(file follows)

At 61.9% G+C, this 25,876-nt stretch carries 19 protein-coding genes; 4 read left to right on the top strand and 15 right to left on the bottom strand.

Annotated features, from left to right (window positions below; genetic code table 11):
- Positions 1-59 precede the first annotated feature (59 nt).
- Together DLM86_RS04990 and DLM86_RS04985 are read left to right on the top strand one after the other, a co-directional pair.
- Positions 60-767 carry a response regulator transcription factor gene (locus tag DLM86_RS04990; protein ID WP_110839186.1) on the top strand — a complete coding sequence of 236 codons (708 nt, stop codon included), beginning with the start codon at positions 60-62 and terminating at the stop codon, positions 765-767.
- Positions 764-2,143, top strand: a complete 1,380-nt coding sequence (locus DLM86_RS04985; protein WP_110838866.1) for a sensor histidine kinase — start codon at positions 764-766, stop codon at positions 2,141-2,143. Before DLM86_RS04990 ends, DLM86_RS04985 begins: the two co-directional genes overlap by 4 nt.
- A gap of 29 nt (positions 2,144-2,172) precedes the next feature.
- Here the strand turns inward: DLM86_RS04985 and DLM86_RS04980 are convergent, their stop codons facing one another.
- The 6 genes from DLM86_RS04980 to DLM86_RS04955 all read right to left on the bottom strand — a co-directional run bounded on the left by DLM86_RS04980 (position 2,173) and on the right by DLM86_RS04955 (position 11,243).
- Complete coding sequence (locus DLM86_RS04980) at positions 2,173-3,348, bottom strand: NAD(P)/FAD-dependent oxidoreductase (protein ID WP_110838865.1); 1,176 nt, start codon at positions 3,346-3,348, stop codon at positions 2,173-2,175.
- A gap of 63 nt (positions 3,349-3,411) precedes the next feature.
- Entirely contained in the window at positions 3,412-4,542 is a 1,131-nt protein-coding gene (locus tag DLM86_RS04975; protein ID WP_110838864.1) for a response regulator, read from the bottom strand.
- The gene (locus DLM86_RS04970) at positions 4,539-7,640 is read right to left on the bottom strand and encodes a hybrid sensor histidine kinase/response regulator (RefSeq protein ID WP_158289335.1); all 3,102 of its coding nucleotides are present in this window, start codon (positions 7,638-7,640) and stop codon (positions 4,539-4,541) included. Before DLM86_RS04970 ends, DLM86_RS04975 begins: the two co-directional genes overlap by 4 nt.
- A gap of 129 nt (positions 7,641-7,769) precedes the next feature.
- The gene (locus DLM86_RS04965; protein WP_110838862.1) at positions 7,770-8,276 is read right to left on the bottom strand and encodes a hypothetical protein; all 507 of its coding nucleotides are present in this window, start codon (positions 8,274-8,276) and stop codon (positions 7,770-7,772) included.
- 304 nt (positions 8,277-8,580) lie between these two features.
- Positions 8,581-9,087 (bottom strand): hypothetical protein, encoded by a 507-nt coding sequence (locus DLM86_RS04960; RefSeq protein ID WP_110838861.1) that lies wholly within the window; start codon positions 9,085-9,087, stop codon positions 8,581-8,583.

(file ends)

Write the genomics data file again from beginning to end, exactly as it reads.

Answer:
At 61.9% G+C, this 25,876-nt stretch carries 19 protein-coding genes; 4 read left to right on the top strand and 15 right to left on the bottom strand.

Annotated features, from left to right (window positions below; genetic code table 11):
- Positions 1-59 precede the first annotated feature (59 nt).
- Together DLM86_RS04990 and DLM86_RS04985 are read left to right on the top strand one after the other, a co-directional pair.
- Positions 60-767 carry a response regulator transcription factor gene (locus tag DLM86_RS04990; protein ID WP_110839186.1) on the top strand — a complete coding sequence of 236 codons (708 nt, stop codon included), beginning with the start codon at positions 60-62 and terminating at the stop codon, positions 765-767.
- Positions 764-2,143, top strand: a complete 1,380-nt coding sequence (locus DLM86_RS04985; protein WP_110838866.1) for a sensor histidine kinase — start codon at positions 764-766, stop codon at positions 2,141-2,143. Before DLM86_RS04990 ends, DLM86_RS04985 begins: the two co-directional genes overlap by 4 nt.
- A gap of 29 nt (positions 2,144-2,172) precedes the next feature.
- Here the strand turns inward: DLM86_RS04985 and DLM86_RS04980 are convergent, their stop codons facing one another.
- The 6 genes from DLM86_RS04980 to DLM86_RS04955 all read right to left on the bottom strand — a co-directional run bounded on the left by DLM86_RS04980 (position 2,173) and on the right by DLM86_RS04955 (position 11,243).
- Complete coding sequence (locus DLM86_RS04980) at positions 2,173-3,348, bottom strand: NAD(P)/FAD-dependent oxidoreductase (protein ID WP_110838865.1); 1,176 nt, start codon at positions 3,346-3,348, stop codon at positions 2,173-2,175.
- A gap of 63 nt (positions 3,349-3,411) precedes the next feature.
- Entirely contained in the window at positions 3,412-4,542 is a 1,131-nt protein-coding gene (locus tag DLM86_RS04975; protein ID WP_110838864.1) for a response regulator, read from the bottom strand.
- The gene (locus DLM86_RS04970) at positions 4,539-7,640 is read right to left on the bottom strand and encodes a hybrid sensor histidine kinase/response regulator (RefSeq protein ID WP_158289335.1); all 3,102 of its coding nucleotides are present in this window, start codon (positions 7,638-7,640) and stop codon (positions 4,539-4,541) included. Before DLM86_RS04970 ends, DLM86_RS04975 begins: the two co-directional genes overlap by 4 nt.
- A gap of 129 nt (positions 7,641-7,769) precedes the next feature.
- The gene (locus DLM86_RS04965; protein WP_110838862.1) at positions 7,770-8,276 is read right to left on the bottom strand and encodes a hypothetical protein; all 507 of its coding nucleotides are present in this window, start codon (positions 8,274-8,276) and stop codon (positions 7,770-7,772) included.
- 304 nt (positions 8,277-8,580) lie between these two features.
- Positions 8,581-9,087 (bottom strand): hypothetical protein, encoded by a 507-nt coding sequence (locus DLM86_RS04960; RefSeq protein ID WP_110838861.1) that lies wholly within the window; start codon positions 9,085-9,087, stop codon positions 8,581-8,583.